Upon his arrival in Indonesia Jan Princen is formally charged with trying to evade conscription. On 22 October 1947 he is sentenced to twelve months’ imprisonment, of which four months were unconditional, and detained in punishment camp Tjisaroea, West-Java. While detained, he hears about the defection of his political friend Piet van Staveren, Van Staveren has deserted from the Dutch army and joined the Indonesian forces.

After Princen serves his time, he re-joins the Dutch army as a Corporal at the 1st Advanced Dressing Station Unit (‘Hulpverbandplaatsafdeling’) of the 7 December Division. During a number of military actions that he witnesses his conviction grows that “the violence of the Dutch troops against the local population was not justified.”

Opsporingsbevel Poncke Prinsen

Warrant for the arrest of Jan ‘Poncke’ Princen. This deserter was “clever in his appearance and actions, mentally well-developed, speaks Malayan and Sundanese fluently.” (Photo: 1949, collection Museum Bronbeek)

In action with the enemy

On 25 September 1948 Princen goes on leave to Soekaboemi, but instead of seeking rest and relaxation, he deserts. Inspired by Van Staveren, Poncke crosses the demarcation line  - the de facto border between the area held by Dutch forces and the area held by Indonesian Republican forces - and enters Djogjakarta via Semarang. Djogja is the capital city of the Republic and the political and military heart of the Indonesian revolution. Initially, the Republicans arrest him and consider him to be a prisoner of war. During the Second Police Action by the Dutch forces, which starts on 19 December 1948, he is released.

Princen then formally joins the Republican Army. He returns to the front in West Java with the Siliwanggi division, and while there he falls in love with an Indonesian woman named Odah. Under Commander Kemal Idris (1923-2010) he is given command of his own combat group called Pasukan Istimewa. Poncke is militarily active in the ambushing and shelling of Dutch troops. The goal of his combat group is mainly to capture weapons.

Major-General E. Engles (KNIL, 1895-1959) is under pressure to solve the problem of a Dutch soldier leading Republican forces, and with obvious disgust towards this deserter he instructs Dutch forces to "eliminate Corporal Princen". On 9 August 1949, Dutch troops under the leadership of Lieutenant Ulrici (Corps of Special Forces, 1921-2005) kill Poncke's wife Odah and twelve Indonesian fellow fighters. Yet Poncke Princen, the target of the action, manages to escape. A day later the armistice is signed, after which the formal transfer of Indonesian sovereignty is signed on 27 December 1949.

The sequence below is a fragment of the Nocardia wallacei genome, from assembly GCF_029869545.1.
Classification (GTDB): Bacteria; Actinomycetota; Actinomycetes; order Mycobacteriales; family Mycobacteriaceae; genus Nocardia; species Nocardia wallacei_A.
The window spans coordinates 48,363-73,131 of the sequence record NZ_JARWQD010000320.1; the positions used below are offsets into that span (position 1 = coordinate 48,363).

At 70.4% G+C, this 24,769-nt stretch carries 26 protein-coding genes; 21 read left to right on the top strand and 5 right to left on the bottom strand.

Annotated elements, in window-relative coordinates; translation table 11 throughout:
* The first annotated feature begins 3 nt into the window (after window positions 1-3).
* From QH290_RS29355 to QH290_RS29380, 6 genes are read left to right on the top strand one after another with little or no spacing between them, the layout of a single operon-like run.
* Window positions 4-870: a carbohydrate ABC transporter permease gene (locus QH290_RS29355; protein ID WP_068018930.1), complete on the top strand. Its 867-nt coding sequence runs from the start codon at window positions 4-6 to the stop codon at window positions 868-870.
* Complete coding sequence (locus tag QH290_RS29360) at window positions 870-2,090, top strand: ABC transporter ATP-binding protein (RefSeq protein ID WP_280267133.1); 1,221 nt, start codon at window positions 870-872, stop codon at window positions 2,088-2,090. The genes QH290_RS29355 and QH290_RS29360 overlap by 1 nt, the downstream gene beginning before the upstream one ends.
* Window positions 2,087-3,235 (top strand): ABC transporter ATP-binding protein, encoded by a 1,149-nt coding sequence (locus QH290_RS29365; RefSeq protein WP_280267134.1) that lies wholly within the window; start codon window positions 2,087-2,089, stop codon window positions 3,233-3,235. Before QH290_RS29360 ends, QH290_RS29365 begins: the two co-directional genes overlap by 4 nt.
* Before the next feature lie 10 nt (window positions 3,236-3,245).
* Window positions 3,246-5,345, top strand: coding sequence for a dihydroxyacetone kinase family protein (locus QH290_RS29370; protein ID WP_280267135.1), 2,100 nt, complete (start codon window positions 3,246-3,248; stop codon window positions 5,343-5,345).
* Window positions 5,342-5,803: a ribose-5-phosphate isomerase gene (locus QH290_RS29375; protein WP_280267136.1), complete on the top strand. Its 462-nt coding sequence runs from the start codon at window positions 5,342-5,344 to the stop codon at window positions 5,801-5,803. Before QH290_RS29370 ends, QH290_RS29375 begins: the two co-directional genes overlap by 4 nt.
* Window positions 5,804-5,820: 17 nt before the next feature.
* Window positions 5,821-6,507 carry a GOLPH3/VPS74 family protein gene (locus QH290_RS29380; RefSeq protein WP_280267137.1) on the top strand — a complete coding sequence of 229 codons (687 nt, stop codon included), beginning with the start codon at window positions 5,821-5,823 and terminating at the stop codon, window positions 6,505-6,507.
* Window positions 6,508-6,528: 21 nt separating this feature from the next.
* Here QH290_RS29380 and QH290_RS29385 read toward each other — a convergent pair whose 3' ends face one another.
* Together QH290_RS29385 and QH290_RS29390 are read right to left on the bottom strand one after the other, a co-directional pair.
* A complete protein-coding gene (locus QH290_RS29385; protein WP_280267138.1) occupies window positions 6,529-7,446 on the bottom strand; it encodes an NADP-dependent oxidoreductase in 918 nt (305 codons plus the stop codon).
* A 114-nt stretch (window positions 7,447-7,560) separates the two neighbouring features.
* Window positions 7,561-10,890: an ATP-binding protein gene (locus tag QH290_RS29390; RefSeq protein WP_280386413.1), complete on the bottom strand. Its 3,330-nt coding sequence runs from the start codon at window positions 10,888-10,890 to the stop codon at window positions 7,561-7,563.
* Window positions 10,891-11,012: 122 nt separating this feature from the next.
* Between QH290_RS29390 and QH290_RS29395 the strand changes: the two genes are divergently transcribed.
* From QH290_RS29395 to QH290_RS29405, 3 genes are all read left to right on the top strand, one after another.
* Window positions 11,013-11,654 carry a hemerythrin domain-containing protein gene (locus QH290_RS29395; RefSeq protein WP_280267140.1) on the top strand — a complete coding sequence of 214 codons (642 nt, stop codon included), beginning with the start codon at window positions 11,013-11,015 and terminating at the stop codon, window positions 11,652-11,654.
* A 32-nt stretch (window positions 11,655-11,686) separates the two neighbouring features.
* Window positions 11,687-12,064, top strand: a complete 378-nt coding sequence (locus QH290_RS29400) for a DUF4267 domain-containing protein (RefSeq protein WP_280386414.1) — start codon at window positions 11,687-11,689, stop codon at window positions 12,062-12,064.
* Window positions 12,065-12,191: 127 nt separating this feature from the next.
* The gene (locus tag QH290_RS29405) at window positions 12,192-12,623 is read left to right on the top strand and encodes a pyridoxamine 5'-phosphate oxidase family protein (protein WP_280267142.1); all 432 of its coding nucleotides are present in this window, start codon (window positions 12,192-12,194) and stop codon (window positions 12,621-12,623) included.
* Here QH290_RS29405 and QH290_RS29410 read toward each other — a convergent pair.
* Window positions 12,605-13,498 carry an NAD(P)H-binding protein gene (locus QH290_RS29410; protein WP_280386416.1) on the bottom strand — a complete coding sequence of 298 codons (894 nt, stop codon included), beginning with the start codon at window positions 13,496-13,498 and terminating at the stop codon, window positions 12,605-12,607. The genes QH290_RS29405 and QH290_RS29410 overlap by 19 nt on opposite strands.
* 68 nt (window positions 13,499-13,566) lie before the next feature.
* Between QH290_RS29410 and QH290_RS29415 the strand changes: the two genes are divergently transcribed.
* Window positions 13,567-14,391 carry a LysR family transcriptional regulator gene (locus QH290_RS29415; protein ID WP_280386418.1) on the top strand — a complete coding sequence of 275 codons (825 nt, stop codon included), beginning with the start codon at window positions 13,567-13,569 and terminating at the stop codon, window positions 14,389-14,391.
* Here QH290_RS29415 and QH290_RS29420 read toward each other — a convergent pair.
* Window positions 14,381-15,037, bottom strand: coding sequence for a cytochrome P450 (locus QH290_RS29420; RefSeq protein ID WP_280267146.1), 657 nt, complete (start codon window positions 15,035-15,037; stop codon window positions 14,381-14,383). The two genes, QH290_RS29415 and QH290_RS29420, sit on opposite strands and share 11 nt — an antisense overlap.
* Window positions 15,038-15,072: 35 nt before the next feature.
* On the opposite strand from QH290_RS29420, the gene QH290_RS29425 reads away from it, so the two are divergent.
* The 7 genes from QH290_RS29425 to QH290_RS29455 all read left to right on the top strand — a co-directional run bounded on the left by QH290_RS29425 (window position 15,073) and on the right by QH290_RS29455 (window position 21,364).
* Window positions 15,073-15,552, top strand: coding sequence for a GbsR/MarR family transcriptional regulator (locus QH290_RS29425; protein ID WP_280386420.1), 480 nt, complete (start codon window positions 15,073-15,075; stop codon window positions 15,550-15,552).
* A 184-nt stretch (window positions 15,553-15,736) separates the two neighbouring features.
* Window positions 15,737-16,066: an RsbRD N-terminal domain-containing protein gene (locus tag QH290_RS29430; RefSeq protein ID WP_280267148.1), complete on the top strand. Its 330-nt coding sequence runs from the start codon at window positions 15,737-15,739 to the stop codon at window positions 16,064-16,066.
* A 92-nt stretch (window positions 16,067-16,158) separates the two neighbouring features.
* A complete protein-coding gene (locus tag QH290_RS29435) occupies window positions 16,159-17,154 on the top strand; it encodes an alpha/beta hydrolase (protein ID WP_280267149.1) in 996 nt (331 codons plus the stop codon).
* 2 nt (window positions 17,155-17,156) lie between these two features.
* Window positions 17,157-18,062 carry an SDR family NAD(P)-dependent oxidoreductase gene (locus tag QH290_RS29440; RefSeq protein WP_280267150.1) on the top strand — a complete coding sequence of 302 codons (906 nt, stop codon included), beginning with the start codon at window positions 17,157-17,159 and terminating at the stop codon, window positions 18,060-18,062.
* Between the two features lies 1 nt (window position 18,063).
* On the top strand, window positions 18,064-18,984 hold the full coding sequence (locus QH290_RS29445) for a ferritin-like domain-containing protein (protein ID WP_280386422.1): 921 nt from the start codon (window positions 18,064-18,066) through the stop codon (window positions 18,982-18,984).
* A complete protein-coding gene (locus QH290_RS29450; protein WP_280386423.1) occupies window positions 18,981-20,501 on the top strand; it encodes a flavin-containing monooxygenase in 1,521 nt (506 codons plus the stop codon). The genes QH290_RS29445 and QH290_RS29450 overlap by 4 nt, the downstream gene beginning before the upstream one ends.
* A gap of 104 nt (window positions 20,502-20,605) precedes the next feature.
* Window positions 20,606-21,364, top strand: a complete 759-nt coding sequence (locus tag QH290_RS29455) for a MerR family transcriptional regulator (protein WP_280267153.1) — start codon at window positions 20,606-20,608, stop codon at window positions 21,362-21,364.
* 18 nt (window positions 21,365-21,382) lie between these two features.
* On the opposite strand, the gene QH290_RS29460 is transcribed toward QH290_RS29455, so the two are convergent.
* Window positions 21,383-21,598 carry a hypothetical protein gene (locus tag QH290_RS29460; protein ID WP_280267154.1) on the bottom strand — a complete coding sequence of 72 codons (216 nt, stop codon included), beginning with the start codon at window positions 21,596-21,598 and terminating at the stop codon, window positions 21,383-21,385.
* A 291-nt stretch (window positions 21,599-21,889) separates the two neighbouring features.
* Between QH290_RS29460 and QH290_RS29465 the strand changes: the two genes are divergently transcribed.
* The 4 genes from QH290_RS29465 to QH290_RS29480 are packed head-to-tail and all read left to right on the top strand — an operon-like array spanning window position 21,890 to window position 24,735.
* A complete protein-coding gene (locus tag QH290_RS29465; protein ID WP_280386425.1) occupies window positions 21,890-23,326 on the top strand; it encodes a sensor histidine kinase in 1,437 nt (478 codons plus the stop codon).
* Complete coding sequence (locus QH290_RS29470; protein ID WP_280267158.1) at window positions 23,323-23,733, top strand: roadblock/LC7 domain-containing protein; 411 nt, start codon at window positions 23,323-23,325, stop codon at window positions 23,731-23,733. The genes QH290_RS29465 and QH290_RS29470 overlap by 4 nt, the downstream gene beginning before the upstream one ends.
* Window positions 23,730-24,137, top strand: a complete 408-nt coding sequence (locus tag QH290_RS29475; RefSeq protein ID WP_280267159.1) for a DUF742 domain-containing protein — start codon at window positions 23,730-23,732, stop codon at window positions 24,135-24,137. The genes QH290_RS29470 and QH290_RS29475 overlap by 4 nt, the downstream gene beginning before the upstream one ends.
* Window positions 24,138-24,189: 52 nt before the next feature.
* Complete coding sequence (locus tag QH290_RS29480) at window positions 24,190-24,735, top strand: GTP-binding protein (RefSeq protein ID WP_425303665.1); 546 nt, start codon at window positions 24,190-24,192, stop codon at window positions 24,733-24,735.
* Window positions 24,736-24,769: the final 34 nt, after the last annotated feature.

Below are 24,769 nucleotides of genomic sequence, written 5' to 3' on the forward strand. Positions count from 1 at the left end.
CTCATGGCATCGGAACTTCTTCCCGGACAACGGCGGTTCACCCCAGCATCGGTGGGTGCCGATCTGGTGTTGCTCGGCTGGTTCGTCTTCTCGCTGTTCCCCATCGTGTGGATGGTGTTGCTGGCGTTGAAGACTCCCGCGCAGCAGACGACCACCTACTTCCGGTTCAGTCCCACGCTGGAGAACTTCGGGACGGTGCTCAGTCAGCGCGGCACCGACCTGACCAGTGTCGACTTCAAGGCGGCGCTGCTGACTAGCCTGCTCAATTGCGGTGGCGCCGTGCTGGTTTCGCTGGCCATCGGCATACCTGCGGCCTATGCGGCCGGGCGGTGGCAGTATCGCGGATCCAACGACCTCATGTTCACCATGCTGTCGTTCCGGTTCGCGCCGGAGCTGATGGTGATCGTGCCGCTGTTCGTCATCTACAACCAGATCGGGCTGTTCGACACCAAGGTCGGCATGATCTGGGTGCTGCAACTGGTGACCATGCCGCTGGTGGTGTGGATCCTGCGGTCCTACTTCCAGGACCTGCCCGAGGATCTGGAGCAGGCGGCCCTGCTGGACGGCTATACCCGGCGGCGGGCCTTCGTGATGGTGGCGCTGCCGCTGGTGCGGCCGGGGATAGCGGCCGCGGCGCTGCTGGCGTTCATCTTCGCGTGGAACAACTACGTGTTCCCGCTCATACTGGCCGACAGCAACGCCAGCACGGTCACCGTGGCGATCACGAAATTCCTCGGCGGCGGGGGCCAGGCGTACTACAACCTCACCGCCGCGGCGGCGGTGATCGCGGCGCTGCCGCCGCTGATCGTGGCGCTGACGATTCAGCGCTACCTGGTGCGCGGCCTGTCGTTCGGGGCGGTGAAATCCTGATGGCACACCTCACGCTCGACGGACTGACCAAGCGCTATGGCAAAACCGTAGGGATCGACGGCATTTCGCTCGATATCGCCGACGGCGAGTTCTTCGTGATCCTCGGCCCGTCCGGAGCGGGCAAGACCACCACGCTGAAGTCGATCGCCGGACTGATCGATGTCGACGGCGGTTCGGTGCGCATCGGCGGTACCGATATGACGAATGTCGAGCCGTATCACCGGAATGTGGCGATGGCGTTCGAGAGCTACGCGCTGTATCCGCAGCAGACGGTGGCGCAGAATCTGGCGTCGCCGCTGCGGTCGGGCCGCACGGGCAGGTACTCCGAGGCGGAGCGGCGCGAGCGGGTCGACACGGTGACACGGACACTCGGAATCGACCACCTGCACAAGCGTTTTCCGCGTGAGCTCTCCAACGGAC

Life and work in Indonesia

Princen is decorated by the first Indonesian president Soekarno (1901-1970) for his military efforts. He is furthermore made an Indonesian citizen and remains with the Indonesian National Army (TNI). In 1956 he is elected as a member of parliament. However because of his opinions and views, which are critical of the Soekarno Government and which he airs freely and often, he is arrested and put in prison during 1957 and 1958, and again from 1962 to 1966. In 1966, Princen becomes president of an Indonesian human rights institute and in the 1970s he co-founds a legal aid organization in Indonesia. Due to his activities, which do not coincide with the government’s aims, he again ends up in jail.

These forced periods of separation costs Poncke his second relationship, with the Indonesian woman named Heda. He then marries the Dutch Janneke Marckmann (1930) with whom he has children. However, despite his previous jail sentences, Princen continues to regularly face the government over human rights issues and continues to strive for democratic reforms. His continued activism at the expense of his family life also proves to be too much for Janneke, and after a few years she leaves Poncke and returns to the Netherlands.